Recent research has explored this important question: In an era when women are increasingly prominent in medicine, law, and business, why are there so few female scientists and engineers? Compelling evidence suggests there are key environmental and social barriers, including stereotypes, gender bias, and the climate of science and engineering departments in colleges and universities — that continue to block women’s progress in STEM.
As an example of what young women hear on a daily basis about why they can’t be scientists and engineers, Sarah Peters, an Engineering for Kids teacher, shared this with me:
"One of my teachers in middle school once told me that she wanted to be an astronaut growing up, but was told that she couldn’t. And my mom was told that ‘girls aren’t good at math.’ Even though that was many years ago, things don’t seem too far off today. When I started taking engineering classes as a freshman in high school, I was often the only girl in the class. Even now, as a student at Virginia Commonwealth University, I am still one of few females pursuing engineering, and they’ll often assume by looking at me that I couldn’t be one." I am still one of few females pursuing engineering, and they’ll often assume by looking at me that I couldn’t be one.I’ve had males in the computer lab tell me that ‘only engineers can log into these computers.’ Organizations like Engineering For Kids are so important because they provide the unique opportunity to inspire young women to get into these technical fields, and we need more of that."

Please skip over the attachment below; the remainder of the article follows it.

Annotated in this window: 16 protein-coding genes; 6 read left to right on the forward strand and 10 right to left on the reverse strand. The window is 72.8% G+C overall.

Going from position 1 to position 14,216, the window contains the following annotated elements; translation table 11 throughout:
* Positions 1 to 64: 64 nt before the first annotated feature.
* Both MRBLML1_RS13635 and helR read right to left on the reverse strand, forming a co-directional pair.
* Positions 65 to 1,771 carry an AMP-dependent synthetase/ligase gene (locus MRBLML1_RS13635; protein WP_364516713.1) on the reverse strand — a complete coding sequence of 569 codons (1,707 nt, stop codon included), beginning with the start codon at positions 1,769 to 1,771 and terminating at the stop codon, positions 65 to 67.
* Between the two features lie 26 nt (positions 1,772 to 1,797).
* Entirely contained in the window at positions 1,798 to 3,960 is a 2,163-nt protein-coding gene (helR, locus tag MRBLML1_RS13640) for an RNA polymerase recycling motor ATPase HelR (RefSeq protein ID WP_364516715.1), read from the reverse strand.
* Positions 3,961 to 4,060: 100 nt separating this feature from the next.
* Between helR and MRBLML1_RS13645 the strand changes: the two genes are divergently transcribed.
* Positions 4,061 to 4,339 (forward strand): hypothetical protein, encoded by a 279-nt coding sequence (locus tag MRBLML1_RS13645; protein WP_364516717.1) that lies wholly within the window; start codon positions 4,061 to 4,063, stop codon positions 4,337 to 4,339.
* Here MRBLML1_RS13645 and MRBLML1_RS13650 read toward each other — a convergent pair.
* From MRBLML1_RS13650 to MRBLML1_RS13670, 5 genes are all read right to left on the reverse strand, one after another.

To help young women overcome these barriers, and more children leverage their natural STEM interests, former high school engineering teacher Dori Roberts took matters into her own hands. Dori taught high school engineering for 11 years and saw a real void in quality STEM education, for both girls and boys. The mother of two started an afterschool club that participated in various STEM-based competitions. After membership hit 180 students and the group won multiple state championships, she expanded the program and devoted 100% of her time to develop Engineering For Kids(EFK).
Engineering For Kids began operating out of Dori’s Virginia home as she introduced her programs to local recreation centers. As demand for the programs increased, along with Dori’s desire to impact as many youth as possible, she began franchising Engineering For Kids in 2012. Today, the company operates over 140 franchises in 32 states and 19 countries. Sales have doubled from $5 million in 2014 to $10 million in 2015, with 25 new franchises planned for 2016.